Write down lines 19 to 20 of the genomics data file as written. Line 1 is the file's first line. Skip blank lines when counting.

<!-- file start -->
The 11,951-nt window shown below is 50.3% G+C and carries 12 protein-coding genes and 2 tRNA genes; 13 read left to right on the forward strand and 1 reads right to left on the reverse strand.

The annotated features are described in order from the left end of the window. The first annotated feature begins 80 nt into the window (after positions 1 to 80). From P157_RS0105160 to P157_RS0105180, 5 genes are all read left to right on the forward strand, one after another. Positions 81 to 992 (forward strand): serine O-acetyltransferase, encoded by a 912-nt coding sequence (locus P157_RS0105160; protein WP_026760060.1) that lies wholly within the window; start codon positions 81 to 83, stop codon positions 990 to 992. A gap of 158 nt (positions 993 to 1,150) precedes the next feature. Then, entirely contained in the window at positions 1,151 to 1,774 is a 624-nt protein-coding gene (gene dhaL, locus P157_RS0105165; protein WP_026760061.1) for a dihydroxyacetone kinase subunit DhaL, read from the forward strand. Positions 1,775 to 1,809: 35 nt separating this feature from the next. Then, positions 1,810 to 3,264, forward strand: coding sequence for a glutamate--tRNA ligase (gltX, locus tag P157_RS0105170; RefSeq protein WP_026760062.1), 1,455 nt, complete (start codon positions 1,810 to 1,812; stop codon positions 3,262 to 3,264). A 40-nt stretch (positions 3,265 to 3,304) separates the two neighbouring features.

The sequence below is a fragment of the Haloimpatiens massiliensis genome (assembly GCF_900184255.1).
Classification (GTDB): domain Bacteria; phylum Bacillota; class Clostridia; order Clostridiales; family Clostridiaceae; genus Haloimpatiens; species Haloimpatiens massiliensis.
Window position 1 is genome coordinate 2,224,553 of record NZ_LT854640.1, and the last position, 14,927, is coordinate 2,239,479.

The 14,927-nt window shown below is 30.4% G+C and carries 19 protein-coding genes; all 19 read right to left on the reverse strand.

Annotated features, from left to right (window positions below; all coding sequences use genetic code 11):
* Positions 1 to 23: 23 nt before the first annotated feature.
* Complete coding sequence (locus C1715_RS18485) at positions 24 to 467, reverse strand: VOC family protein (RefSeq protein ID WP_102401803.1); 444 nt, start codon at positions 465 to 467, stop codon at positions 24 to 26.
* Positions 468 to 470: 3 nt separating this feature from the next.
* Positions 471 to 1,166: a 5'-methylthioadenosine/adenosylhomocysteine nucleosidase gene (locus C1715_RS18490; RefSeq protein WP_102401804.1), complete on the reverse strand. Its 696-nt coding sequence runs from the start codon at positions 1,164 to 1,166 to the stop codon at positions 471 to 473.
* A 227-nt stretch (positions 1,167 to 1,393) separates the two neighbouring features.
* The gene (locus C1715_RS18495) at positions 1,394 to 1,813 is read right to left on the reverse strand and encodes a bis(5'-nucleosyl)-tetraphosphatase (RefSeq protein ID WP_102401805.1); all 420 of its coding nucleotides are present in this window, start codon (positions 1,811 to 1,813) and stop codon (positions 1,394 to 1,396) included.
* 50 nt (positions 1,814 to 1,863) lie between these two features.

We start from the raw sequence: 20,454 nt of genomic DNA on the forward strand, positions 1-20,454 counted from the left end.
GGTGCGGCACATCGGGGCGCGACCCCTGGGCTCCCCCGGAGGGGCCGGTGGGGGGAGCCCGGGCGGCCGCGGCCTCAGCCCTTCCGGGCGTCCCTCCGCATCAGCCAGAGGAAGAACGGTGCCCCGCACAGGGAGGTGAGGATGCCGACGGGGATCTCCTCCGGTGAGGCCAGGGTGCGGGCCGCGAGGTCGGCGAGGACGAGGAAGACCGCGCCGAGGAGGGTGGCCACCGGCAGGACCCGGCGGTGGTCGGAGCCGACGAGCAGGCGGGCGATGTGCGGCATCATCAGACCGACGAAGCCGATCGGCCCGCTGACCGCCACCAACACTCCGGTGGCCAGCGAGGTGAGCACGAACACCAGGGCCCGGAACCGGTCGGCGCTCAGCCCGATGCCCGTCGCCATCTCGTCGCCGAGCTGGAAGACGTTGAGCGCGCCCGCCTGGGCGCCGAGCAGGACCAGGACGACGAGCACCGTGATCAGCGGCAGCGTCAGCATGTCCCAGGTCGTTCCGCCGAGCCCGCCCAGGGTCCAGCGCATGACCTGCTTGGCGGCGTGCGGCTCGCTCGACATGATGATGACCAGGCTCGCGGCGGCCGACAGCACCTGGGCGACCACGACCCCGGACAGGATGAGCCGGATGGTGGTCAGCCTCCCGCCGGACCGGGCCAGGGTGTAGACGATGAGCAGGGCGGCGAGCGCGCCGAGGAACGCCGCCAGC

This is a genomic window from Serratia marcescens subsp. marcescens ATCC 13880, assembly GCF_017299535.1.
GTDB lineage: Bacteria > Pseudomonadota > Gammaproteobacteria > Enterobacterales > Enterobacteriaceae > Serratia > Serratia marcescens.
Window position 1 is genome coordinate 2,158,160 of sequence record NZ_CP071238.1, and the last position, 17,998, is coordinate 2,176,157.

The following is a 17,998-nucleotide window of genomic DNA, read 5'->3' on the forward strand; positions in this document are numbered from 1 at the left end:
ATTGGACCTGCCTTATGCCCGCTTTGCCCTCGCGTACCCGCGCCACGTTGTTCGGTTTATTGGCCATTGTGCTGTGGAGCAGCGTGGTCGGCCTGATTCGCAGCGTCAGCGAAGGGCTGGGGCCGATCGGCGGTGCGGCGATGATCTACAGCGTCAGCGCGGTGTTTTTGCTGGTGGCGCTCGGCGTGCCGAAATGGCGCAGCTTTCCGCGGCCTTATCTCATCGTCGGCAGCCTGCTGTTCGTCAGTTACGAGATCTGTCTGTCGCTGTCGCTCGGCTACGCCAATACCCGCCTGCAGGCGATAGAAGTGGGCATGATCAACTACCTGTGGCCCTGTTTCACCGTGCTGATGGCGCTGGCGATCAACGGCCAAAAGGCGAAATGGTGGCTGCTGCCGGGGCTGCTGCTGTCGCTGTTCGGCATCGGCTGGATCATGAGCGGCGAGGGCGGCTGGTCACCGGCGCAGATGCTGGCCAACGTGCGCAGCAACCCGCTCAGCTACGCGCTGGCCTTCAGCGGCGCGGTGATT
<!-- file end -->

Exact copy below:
Window position 1 is genome coordinate 2,158,160 of sequence record NZ_CP071238.1, and the last position, 17,998, is coordinate 2,176,157.

The following is a 17,998-nucleotide window of genomic DNA, read 5'->3' on the forward strand; positions in this document are numbered from 1 at the left end: